“Sol natal” develops a maternal metaphor present in many of Desbordes-Valmore’s poems; the gift of her compatriot’s book has reawakened the tearful poet’s nostalgia for her native soil and childhood. She evokes them in terms that equate the homeland with the maternal body: the voice, air and stream of the land are metaphors for the mother’s song, breath and milk. Desbordes-Valmore’s male contemporaries loved her poetry because it performed the Eternal feminine in all its overflowing ardor. As I have argued elsewhere, the post-Romantic generation read her poems—or heard their mothers read or sing them—as children and hence associated her with maternal comfort. Poems later set to music such as “L’Oreiller d’une petite fille” (“A Little Girl’s Pillow”) or “Le Coucher d’un petit garcon” (“A Little Boy’s Bedtime”) fueled such an image of domesticity (250-51). Much of the scholarship on Desbordes-Valmore beginning with Jeanine Moulin’s 1955 and Eliane Jasénas’s 1962 studies, focuses on Desbordes-Valmore’s place within this masculine tradition and the concomitant tradition of “poésie feminine.”

In contrast to the tendency to relate Desbordes-Valmore to either the male canon or to the tradition of the poetess, Christine Planté situates her poetry in both a historical and female-centered context, in “Marceline Desbordes-Valmore: ni poésie feminine, ni poésie féministe” (“… neither feminine nor feminist poetry”) (1989) and subsequent articles. If we reread Planté’s article in light of Mellor’s traditions of British Romantic poetry, at least one remark is worth making: that the poetry’s subject matter—its politics or ideology—should not be considered apart from its rhetoric, its writing. Indeed, new perspectives on écriture féminine since the 1980s reevaluate the role of difference in Desbordes-Valmore’s writing in ways that show her resistance as well as complicity with Romantic gender codes. Like Mellor’s poetess, and following the tradition of “poésie feminine,” Desbordes-Valmore embraces the domestic and conservative gender role of her day, but she also subverts that position from within. Consider for example “A Celles qui pleurent” (“To the Tearful Ones”):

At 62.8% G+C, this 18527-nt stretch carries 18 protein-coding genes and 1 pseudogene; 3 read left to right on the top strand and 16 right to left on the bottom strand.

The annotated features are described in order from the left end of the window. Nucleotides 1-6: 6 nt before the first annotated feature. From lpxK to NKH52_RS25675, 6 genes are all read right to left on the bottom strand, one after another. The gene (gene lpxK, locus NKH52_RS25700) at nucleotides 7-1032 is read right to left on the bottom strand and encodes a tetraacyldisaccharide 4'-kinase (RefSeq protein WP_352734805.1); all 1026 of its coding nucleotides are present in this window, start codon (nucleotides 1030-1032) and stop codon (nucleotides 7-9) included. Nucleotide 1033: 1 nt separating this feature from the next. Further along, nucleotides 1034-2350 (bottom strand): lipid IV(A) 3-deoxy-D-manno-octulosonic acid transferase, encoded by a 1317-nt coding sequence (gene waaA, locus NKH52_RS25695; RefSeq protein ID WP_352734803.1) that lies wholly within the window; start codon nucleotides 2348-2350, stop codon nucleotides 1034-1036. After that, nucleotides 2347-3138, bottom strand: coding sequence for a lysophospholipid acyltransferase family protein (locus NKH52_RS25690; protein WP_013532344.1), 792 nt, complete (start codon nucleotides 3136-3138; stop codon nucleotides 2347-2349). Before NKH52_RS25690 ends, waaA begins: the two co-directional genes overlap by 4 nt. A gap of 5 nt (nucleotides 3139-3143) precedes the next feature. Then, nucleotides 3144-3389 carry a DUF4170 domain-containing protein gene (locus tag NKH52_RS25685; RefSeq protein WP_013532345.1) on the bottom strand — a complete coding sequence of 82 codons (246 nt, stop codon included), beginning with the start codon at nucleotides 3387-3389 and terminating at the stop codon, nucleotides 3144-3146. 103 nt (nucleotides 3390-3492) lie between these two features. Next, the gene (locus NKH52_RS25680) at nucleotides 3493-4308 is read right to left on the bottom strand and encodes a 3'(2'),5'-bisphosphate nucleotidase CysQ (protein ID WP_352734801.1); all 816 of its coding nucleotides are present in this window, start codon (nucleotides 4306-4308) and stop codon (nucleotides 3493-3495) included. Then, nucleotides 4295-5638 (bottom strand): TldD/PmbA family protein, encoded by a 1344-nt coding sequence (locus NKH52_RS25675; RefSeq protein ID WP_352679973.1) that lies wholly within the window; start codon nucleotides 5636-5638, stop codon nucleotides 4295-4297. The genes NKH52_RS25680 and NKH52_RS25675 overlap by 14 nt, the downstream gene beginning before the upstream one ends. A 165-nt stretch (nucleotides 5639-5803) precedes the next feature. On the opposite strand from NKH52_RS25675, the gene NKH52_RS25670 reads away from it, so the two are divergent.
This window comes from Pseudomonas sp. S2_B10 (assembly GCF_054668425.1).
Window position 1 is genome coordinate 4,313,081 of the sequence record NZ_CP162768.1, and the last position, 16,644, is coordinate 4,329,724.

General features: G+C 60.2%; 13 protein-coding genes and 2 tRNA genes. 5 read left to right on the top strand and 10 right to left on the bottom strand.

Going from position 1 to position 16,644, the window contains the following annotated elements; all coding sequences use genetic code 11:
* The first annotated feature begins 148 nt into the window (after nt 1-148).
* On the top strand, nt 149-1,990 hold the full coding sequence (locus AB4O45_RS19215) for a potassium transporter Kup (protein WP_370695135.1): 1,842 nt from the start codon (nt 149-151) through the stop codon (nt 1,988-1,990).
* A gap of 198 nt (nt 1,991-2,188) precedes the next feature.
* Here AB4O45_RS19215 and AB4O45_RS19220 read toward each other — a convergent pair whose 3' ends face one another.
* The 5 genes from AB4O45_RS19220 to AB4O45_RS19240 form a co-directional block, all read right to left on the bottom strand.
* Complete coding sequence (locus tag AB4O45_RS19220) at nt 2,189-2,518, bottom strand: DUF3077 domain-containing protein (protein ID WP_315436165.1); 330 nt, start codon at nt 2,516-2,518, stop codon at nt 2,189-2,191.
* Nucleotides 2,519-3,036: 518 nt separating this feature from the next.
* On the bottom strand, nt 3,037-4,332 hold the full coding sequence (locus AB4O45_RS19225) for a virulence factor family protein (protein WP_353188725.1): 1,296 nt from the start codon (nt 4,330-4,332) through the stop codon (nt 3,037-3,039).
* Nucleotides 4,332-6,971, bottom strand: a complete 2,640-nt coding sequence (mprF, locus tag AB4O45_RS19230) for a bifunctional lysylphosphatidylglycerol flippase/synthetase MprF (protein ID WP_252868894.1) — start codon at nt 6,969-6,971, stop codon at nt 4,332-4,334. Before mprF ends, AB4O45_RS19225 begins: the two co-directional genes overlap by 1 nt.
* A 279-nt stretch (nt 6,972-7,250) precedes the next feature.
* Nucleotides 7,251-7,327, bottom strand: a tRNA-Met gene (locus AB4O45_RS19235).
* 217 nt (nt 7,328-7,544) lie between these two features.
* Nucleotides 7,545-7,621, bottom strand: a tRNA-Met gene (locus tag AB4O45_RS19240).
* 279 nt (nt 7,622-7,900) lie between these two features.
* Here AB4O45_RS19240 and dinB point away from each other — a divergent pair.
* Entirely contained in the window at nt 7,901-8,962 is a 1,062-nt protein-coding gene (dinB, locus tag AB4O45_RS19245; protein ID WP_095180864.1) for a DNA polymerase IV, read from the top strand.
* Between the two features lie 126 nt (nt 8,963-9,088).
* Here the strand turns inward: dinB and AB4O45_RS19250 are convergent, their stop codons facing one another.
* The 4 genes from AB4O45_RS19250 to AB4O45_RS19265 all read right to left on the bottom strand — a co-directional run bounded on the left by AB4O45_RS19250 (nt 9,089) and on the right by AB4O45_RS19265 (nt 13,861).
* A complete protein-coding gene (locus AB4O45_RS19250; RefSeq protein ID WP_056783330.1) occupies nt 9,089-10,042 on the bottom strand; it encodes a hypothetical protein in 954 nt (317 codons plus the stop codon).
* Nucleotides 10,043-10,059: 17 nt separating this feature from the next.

Vous surtout que je plains si vous n’êtes chéries;

Vous surtout qui souffrez, je vous prends pour mes soeurs:

C’est à vous qu’elles vont, mes lentes rêveries,

Et de mes pleurs chantés les amères douceurs.

Prisonnière en ce livre une âme est contenue:

Ouvrez, lisez: comptez les jours que j’ai soufferts:

Pleureuses de ce monde où je passe inconnue,

Rêvez sur cette cendre et trempez-y vos fers.

Chantez: un chant de femme attendrit la souffrance.

Aimez: plus que l’amour la haine fait souffrir.

Donnez: la charité relève l’espérance;

Tant que l’on peut donner on ne veut pas mourir!

Si vous n’avez le temps d’écrire aussi vos larmes,

Laissez-les de vos yeux descendre sur vos vers;

Absoudre, c’est prier. Prier, ce sont nos armes:

Absolvez de mon sort les feuillets entr’ouverts.

Pour livrer sa pensée au vent de la parole,

S’il faut avoir perdu quelque peu sa raison,

Qui donne son secret est plus tendre que folle:

Méprise-t-on l’oiseau qui répand sa chanson?

Bouquets et Prières 1843, 444

To The Tearful Ones

You, unloved, whom I pity most of all;

You, who suffer, accept a sister’s love;

To you they go, my slow and drifting dreams,

Sweetly bitter notes, setting tears in song.

A soul resides, imprisoned in this book:

Open it and read: count my painful days,

Grieve in this world where I remain unknown,

And dream of hot cinders to heat your chains.

Sing: for a woman’s song relieves our pain.

Love: for suffering thrives on hate, not love.

Give: and let charity revive our hope;

While we can give we will not wish to die!

If there is no time to inscribe your tears,

You can let them fall here from eyes to page;

To pray is to absolve; let our prayers be arms:

And absolve this, my open book of days.

To be spreading secrets in windy speech,

Has reason left her half-witted, insane?

No, perhaps she’s more tender than mad:

Do we scorn songbirds who scatter their song?

my translation

The poem uses feminine imagery (tears, prayers) in a double-edged manner, by rhyming tears with arms (larmes/armes). “Let our prayers be arms,” she commands to her sisters in grief; as such, she redoubles the notion of prayer as feminine altruism or charity by recasting it in militant terms in the poem, as well as in the title of the collection the poem introduces, Bouquets et Prières. “A celles qui pleurent” advocates a sisterhood of grief as incitement to resistance.